Under a virtually full moon early Wednesday morning, the mist drifted in off the Atlantic Ocean as whitecaps crashed on Copacabana Beach.
The setting was a glorious natural backdrop for the pulsating man-made scene within the beach volleyball venue.
All of which made for the essence of the promise of the 2016 Rio Olympics, a spirit that crackled both within the arena and without along the most famous beach in the world.
Before the women’s semifinal between the U.S. team of Kerri Walsh Jennings (a three-time Olympic champion) and partner April Ross and the Brazilian pair known best simply as Agatha and Barbara, there was a tangible buzz of anticipation among fans about to enter.
Never miss a local story.
It was the sort of vibe you get outside a World Series game or the Super Bowl or at the NCAA Tournament men’s Final Four, and it hinted at the dynamics starting to percolate within.
Brazilians absolutely roared out their national anthem, and the capacity crowd of 12,000 fans between points danced so vigorously to everything from “Volare” to “La Bamba” to “Summer Nights” and the relentless “Monster Block!” song that you could feel the stands swaying.
The crowd boomed for Agatha and Barbara, and it booed when the Americans served. But if there controversy in this, Ross put it to rest by saying that all they heard was a “highly energized crowd” that they loved playing in front of.
After Agatha and Barbara had made a raucous crowd entirely delirious by beating Walsh Jennings and Ross in straight sets, Agatha delivered a more direct version of what people like to call an “Olympic moment.”
As she approached a few U.S. reporters waiting to speak with her after she regaled the Brazilian media, she still radiated joy over what she’d just felt and accomplished.
When she leaned on a gate toward us all and put her hand on my arm to make her points, somehow, it felt Brazil itself was speaking.
“Ah, it was amazing. Amazing!” she said, adding that the atmosphere reflected what it is to be from here. “Brazil is happiness, felicidad, musica. Brazil is this.”
From a purely U.S. stance, it was a shame Walsh Jennings and Ross were relegated to playing for the bronze medal, which they won Wednesday night.
But the more global and compassionate upside is that Brazil had a much more urgent need for the victory that assured gold or silver in one of their marquee events — the final of which was to take place in the wee hours of Thursday morning.
For one thing, instances of crime and issues from logistics to sparse attendance at many events have loomed over the Games.
For another, as of late afternoon Wednesday the medal count showed Team USA with 86 overall medals and 28 golds; the host nation had managed 11 total, including three golds.
With the 12th medal guaranteed early Thursday, Brazil is assured of finishing with more than the record-low for the host nation of a summer Games, nine for Mexico in 1968.
But it’s almost certain to finish with among the fewest ever for a host, and it’s not the numbers that have hurt most.
On a competitively agonizing Tuesday, the two-time defending Olympic champion women’s indoor volleyball team was ousted by China in a quarterfinal and the promising women’s soccer team lost in the semifinal to dash its hopes of gold.
National pride got an infusion of energy Wednesday afternoon when the men’s soccer team crushed Honduras 6-0 in the semifinal to advance to the final on Saturday, when it hopes to atone for losing in the final at the 2012 London Games and sadly failing to reach the final at the 2014 World Cup in Brazil.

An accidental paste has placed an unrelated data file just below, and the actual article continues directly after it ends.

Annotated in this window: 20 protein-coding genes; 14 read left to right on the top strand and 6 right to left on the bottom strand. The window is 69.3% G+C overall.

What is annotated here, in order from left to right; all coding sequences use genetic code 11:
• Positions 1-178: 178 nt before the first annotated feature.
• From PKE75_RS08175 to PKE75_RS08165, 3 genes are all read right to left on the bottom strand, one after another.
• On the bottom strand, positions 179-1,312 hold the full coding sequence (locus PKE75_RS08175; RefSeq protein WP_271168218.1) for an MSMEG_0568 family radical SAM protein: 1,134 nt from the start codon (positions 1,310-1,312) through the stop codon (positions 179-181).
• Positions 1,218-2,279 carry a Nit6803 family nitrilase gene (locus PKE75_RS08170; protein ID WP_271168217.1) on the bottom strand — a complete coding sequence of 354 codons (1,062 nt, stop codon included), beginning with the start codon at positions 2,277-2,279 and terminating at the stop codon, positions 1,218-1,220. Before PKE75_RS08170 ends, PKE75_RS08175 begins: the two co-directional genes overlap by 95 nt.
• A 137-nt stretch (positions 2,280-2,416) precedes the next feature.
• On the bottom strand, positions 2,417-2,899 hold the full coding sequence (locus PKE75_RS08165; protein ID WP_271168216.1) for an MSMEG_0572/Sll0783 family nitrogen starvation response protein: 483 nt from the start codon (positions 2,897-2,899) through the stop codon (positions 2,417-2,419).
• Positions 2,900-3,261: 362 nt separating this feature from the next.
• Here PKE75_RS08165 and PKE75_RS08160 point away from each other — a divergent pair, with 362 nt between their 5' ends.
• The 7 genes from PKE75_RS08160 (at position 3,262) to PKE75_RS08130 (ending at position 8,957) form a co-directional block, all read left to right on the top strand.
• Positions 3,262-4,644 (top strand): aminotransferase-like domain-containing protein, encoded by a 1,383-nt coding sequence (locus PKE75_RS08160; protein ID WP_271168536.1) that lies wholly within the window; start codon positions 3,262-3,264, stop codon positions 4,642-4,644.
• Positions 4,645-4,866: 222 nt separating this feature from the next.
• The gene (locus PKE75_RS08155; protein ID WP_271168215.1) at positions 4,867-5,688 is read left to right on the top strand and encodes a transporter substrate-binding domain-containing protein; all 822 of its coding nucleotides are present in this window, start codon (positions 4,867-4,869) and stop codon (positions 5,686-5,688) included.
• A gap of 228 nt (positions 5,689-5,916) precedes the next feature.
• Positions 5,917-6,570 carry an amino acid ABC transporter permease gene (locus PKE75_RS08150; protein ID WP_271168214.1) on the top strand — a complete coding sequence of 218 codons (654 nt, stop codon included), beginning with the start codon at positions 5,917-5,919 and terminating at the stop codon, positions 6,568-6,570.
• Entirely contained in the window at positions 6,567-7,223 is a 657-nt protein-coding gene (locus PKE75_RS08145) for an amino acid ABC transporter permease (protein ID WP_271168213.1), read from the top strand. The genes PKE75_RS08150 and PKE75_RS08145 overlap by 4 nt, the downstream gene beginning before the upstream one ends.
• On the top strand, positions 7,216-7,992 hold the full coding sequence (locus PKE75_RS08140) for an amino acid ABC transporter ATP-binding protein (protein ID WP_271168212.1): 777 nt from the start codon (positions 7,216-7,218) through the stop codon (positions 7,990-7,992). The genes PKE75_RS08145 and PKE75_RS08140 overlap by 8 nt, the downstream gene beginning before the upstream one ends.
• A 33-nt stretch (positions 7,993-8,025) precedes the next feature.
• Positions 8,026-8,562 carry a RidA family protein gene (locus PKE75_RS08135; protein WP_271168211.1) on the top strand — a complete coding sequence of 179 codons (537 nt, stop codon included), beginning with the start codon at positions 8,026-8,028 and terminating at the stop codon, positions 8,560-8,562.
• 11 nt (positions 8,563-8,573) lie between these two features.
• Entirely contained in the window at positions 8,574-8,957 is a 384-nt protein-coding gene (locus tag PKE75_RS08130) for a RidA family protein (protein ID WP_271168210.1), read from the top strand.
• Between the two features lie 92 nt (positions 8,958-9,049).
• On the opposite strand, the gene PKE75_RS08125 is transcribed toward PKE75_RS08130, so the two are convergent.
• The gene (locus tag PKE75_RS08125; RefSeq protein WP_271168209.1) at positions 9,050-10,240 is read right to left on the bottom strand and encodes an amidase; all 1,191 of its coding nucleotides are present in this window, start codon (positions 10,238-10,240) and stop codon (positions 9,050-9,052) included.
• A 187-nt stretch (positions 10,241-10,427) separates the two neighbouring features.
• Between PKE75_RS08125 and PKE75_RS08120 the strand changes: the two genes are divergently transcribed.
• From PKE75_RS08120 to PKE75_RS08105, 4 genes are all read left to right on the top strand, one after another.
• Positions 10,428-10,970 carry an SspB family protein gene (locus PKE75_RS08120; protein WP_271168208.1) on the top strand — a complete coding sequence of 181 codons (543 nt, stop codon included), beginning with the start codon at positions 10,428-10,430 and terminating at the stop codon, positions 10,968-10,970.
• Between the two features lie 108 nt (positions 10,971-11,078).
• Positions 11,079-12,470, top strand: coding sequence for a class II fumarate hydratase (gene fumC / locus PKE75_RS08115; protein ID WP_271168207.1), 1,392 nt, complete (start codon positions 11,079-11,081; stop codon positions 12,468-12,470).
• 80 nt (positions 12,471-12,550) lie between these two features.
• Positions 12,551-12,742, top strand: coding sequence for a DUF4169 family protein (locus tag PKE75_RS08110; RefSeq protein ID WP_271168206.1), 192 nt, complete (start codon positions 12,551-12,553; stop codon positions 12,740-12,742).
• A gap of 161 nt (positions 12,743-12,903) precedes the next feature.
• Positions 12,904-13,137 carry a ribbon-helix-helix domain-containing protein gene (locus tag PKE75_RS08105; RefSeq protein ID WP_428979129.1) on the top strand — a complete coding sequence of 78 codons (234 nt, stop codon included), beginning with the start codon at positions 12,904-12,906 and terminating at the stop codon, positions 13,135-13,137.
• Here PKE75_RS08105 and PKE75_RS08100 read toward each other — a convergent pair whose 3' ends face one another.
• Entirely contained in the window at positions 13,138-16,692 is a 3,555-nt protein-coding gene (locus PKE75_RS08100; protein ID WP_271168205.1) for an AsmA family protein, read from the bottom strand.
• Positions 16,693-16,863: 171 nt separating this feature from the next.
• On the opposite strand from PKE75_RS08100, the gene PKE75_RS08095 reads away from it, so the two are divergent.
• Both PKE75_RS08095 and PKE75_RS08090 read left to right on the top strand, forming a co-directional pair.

It would make the Games for Brazil if the men were to win Saturday in the national obsession.
But the possibility of earning two women’s beach volleyball medals late Wednesday (another Brazilian pair lost to Walsh Jennings and Ross in the bronze-medal match) and early Thursday also no doubt was a tonic.
They’ve been playing beach volleyball along this majestic 2 1/2 -mile beach since the 1930s, after all, and the signs of that legacy are everywhere along a walk that floods the circuits with activity:
All at once, runners and bikers and skateboarders bustle along a path parallel to café after café and swarming vendors who roam with anything from colorful cocktails to toy puppets to Olympic trinkets.
It’s dog-walkers and tourists sipping straws from coconuts and elderly women walking slowly with their arms locked, and it’s a periodic military and police presence and a lot of people lining up to pose by Olympic rings and elaborate sand-art dedicated to the Games.
But the deluge of images has a connective common denominator.
About everywhere the eye can see, the sand between the walkway and the beach is furnished with soccer goals and volleyball nets that might be used at all hours of the night.
As he tried to put it in words inside the stadium during the semifinal match, 33-year-old Brazilian engineer Lucian Guelfi considered how he’d played on this beach and what it meant to have the world here now.
He smiled and seemed to meld the words “gigantic” and “fantastic,” then he said, “It’s in our blood.”
That explains something about what beach volleyball has meant to the Rio Olympics: part athletics showcase, part party and entirely a place to celebrate a highlight of the Games for Rio.
Kerri Walsh Jennings and April Ross have won the beach volleyball bronze medal, coming back after losing the first set to beat the host Brazilians at Copacabana.
The win comes less than 24 hours after Walsh Jennings lost on the Olympic beach for the first time in 27 matches over four Summer Games.
Walsh Jennings, a three-time gold medalist, delivered a pair of blocks for the final two points on Wednesday night to win 17-21, 21-17, 15-9.
Brazil’s loss still leaves the home country with two beach volleyball medals at the games.
Agatha and Barbara were scheduled to play Germany in the women’s championship later Wednesday night. Alison and Bruno were in the men’s gold medal match on Thursday.